Pin cherry (Prunus pensylvanica) is a small, fast-growing, short-lived, deciduous tree. It is common from New England to the upper Midwest and across southern Canada, uncommon and scattered west of the Great Plains. It is common throughout Minnesota except for the southwest quarter.
Pin cherry reproduces mostly by root sprouts and often forms thickets. In forests, it rarely germinates, and when it does, the saplings rarely survive except in large openings with plentiful moisture and light. Seedlings mostly appear in a forest after heavy cutting, burning, or a blow down. They mature rapidly and live only 20 to 40 years.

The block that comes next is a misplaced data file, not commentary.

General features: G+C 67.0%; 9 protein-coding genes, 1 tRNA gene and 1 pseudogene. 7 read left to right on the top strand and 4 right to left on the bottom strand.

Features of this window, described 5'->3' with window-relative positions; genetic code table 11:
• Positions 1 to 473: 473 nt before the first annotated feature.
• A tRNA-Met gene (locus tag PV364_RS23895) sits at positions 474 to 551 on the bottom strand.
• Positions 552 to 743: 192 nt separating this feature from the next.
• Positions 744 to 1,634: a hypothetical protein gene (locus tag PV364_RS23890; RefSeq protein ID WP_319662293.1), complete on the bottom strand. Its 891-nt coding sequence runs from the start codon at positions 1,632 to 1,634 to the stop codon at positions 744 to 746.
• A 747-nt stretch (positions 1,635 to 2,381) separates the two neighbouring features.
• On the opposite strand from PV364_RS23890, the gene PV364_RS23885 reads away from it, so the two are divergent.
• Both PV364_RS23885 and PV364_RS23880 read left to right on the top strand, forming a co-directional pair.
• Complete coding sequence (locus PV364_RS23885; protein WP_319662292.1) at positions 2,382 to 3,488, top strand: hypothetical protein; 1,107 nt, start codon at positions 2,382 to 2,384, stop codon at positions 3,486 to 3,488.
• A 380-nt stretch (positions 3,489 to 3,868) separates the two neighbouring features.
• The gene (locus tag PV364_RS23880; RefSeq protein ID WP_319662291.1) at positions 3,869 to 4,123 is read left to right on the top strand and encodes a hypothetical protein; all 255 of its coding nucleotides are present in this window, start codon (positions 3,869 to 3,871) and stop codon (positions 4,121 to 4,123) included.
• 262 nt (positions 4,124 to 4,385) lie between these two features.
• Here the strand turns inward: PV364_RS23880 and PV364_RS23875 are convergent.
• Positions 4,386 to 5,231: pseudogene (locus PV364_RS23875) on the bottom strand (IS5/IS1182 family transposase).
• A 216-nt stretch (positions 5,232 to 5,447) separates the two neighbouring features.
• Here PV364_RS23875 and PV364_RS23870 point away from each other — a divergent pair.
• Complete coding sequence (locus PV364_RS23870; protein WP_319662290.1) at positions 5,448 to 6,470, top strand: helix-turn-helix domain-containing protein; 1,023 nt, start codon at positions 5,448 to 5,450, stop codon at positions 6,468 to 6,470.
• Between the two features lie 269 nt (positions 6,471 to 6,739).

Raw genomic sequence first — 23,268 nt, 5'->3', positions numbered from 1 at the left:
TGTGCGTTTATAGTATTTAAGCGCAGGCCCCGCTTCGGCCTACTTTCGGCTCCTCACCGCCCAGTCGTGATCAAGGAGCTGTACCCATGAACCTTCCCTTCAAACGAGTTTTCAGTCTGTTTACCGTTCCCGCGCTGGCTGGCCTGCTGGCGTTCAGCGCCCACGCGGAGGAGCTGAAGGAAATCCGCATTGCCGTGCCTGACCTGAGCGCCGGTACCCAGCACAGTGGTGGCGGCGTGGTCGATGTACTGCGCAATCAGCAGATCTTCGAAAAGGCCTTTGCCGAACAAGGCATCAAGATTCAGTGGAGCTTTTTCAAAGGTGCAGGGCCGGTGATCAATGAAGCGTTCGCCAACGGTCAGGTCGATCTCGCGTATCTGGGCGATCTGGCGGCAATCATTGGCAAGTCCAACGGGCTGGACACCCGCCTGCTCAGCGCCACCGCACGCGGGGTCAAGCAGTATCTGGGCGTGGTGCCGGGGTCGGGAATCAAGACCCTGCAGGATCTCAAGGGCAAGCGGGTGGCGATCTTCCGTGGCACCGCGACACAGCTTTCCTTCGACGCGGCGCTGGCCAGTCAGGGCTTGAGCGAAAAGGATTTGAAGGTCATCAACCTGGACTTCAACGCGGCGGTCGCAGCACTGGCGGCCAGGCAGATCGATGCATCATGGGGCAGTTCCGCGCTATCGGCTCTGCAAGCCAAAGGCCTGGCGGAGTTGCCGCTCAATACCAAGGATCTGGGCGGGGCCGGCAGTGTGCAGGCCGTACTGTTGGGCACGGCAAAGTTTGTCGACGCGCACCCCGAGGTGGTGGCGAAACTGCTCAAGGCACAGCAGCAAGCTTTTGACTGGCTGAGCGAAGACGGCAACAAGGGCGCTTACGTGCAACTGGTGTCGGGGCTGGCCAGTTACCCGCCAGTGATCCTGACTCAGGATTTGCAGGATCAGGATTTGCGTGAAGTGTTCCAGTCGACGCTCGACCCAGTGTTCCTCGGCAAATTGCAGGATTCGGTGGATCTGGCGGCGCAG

Pin cherry can easily be mistaken for black cherry or American Plum. Unlike black cherry, the bark remains thin and smooth on mature trees; the leaves are yellowish-green, not dark green; the leaf tips are drawn out into a long thin point; and the inflorescence is an umbrella-shaped cluster of 2 to 7 flowers, not a 3″ to 6″ long cluster of 20 to 60 flowers. Unlike American plum, the branches do not have spines, and the inflorescence often has clusters of 5, 6, or 7 flowers.